This magnificent moated
house, is believed to be one wing of a much larger Elizabethan mansion.
In a previous page I mentioned the rail track which led into some farm buildings, these also housed Smallbridge Mill
The first reference to a Smallbridge Mill
dates from 1090 together with The Stoke by Clare Priory cartulary containing
a charter of 1090 whereby Gilbert Fitz-Richard donates his income of 20
shillings a year from his mill at 'Smalbruge' to the monks of St. John
at Clare for the lighting of their church. The mill continued to appear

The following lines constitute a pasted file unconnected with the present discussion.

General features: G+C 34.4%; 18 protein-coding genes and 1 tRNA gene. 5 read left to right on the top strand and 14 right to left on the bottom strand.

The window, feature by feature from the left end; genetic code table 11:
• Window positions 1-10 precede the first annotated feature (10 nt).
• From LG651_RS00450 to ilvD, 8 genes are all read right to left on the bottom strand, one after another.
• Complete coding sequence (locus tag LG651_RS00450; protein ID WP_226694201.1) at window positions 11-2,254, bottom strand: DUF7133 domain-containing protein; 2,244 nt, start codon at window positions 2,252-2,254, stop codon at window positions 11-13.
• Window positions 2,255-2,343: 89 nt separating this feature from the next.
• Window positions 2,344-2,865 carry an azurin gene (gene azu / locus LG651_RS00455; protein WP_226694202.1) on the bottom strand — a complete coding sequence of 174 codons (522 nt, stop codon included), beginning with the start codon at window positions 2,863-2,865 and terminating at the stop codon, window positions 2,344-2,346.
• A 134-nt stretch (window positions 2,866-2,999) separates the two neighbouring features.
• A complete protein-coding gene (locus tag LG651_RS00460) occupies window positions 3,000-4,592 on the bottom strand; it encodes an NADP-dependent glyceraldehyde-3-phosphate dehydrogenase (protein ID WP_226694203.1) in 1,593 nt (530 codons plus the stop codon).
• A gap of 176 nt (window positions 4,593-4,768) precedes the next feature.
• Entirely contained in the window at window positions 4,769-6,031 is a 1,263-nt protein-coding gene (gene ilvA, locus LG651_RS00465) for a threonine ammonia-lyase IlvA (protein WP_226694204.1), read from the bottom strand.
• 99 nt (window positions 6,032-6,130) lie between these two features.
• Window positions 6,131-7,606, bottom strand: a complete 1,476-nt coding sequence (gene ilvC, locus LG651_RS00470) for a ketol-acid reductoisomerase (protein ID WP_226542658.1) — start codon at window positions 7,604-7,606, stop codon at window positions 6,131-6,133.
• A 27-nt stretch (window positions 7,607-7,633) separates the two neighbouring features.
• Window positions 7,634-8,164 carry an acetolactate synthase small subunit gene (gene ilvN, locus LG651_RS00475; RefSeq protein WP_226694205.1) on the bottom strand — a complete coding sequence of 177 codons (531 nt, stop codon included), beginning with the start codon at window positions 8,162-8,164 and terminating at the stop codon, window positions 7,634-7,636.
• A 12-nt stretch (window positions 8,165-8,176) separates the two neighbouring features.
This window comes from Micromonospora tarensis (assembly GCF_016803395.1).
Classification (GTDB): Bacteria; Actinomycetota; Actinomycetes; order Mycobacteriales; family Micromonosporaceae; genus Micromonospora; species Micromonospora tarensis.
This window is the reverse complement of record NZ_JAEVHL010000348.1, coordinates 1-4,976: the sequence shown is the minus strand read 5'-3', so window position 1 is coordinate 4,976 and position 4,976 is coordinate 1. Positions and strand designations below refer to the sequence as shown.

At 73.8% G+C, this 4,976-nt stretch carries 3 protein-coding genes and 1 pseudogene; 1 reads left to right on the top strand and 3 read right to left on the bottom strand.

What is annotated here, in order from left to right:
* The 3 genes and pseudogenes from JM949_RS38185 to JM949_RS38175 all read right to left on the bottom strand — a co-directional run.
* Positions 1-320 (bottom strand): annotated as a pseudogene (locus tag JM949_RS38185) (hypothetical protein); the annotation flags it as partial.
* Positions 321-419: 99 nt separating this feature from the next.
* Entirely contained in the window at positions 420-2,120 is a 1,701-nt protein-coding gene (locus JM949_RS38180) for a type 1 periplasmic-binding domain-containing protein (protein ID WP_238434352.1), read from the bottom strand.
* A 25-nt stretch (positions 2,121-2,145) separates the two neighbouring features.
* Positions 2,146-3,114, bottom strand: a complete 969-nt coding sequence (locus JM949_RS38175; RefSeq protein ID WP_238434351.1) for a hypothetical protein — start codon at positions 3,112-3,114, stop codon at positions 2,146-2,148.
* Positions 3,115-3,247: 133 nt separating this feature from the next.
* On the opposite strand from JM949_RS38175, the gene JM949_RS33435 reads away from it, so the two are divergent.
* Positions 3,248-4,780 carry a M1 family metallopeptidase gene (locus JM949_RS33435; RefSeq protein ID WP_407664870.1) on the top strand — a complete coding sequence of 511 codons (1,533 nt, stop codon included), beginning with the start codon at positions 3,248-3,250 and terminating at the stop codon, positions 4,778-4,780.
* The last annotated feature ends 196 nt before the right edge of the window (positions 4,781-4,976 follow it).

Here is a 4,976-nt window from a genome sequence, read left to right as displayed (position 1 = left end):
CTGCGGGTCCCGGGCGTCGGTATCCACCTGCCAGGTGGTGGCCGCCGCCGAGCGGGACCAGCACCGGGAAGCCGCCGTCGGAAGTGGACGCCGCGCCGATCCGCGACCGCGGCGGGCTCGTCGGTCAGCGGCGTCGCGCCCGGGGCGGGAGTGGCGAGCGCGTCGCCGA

on the Priory's Bures rent roll until 1502
In the images below, I have assumed the
Sluice is to the right of the Brook indicated by the brickwork and mound.
The wheel, which is believed to have been of iron with wooden paddles, was removed in the early 1930's, this machinery was powered by a petrol engine until its closurel c.1960.
Many medieval watermills often stood upon
relatively small watercourses, since early technology was better able
to manipulate these to produce a headwater than the large, comparatively
slow- flowing main rivers, which demanded large outlays of time, money
and expertise to dam or leet.
the Suffolk Mill web site for a more detailed account of the structure